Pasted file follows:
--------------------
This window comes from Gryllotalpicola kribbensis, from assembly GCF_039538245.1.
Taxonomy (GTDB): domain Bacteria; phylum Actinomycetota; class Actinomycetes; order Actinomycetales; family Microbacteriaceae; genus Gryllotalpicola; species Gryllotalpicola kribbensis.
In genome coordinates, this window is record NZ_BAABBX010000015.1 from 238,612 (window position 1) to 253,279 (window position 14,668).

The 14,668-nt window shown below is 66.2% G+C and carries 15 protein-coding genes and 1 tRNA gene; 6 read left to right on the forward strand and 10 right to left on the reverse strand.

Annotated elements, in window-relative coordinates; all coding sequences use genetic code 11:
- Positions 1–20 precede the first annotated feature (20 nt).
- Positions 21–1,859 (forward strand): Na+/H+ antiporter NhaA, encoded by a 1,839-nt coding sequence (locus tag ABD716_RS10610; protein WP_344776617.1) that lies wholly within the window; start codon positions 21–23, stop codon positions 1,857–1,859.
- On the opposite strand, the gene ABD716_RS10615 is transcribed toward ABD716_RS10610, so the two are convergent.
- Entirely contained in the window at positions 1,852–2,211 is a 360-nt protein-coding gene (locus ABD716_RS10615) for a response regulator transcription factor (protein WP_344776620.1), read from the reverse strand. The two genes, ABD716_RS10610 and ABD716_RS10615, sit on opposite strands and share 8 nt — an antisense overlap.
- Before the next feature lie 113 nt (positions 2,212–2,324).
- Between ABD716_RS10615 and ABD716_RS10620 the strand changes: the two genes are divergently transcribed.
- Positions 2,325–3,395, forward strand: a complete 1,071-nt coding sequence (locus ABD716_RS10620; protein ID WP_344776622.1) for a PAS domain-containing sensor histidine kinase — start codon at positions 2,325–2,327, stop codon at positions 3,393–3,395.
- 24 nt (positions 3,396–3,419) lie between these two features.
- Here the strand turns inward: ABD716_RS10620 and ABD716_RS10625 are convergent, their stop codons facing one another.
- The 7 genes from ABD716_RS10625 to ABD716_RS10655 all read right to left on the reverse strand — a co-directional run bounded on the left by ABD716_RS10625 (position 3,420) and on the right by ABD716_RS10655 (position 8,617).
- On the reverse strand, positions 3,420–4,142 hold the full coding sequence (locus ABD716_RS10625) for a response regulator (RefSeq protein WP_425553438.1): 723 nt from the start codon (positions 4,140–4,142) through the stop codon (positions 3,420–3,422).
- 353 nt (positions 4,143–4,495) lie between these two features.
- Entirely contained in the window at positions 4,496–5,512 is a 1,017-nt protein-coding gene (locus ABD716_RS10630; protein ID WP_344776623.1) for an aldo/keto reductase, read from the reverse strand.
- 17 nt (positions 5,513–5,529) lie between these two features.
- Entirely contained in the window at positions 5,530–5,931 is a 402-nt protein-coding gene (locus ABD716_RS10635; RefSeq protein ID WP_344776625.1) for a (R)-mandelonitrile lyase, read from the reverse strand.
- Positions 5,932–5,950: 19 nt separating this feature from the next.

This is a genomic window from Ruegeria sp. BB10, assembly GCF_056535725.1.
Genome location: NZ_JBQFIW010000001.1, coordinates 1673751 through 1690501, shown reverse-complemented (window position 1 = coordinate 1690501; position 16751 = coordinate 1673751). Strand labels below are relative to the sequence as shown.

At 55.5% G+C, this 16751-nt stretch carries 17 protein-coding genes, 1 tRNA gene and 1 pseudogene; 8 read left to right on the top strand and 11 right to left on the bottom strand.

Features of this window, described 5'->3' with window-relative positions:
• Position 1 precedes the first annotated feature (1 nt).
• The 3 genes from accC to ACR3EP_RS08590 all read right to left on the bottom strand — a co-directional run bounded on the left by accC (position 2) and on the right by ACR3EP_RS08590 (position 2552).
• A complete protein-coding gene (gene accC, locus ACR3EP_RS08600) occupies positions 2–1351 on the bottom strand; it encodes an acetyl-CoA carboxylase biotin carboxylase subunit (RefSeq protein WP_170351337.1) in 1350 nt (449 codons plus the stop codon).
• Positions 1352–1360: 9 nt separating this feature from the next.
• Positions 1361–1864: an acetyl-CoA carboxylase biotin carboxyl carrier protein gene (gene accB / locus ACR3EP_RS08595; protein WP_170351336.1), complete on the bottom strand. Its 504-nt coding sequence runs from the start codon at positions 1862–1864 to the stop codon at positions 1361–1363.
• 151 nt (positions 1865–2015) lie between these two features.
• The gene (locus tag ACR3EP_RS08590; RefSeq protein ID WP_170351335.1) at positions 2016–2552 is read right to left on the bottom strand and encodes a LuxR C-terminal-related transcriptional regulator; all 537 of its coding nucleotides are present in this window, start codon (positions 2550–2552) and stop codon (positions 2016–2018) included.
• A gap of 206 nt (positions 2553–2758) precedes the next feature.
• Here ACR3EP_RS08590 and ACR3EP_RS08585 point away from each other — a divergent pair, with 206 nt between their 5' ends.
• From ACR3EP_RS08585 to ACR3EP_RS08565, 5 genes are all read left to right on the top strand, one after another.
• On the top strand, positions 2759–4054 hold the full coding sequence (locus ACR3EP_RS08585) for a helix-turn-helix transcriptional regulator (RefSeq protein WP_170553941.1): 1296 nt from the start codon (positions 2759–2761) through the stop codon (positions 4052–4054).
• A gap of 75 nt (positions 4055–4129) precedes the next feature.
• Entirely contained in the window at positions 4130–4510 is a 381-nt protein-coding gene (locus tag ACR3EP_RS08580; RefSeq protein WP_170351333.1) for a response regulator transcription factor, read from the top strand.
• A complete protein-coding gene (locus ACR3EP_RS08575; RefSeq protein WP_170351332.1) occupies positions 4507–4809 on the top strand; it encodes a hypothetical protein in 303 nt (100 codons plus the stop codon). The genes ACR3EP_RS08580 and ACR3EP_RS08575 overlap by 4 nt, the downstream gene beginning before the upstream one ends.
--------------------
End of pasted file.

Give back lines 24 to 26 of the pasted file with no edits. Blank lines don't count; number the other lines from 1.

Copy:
At 55.5% G+C, this 16751-nt stretch carries 17 protein-coding genes, 1 tRNA gene and 1 pseudogene; 8 read left to right on the top strand and 11 right to left on the bottom strand.

Features of this window, described 5'->3' with window-relative positions:
• Position 1 precedes the first annotated feature (1 nt).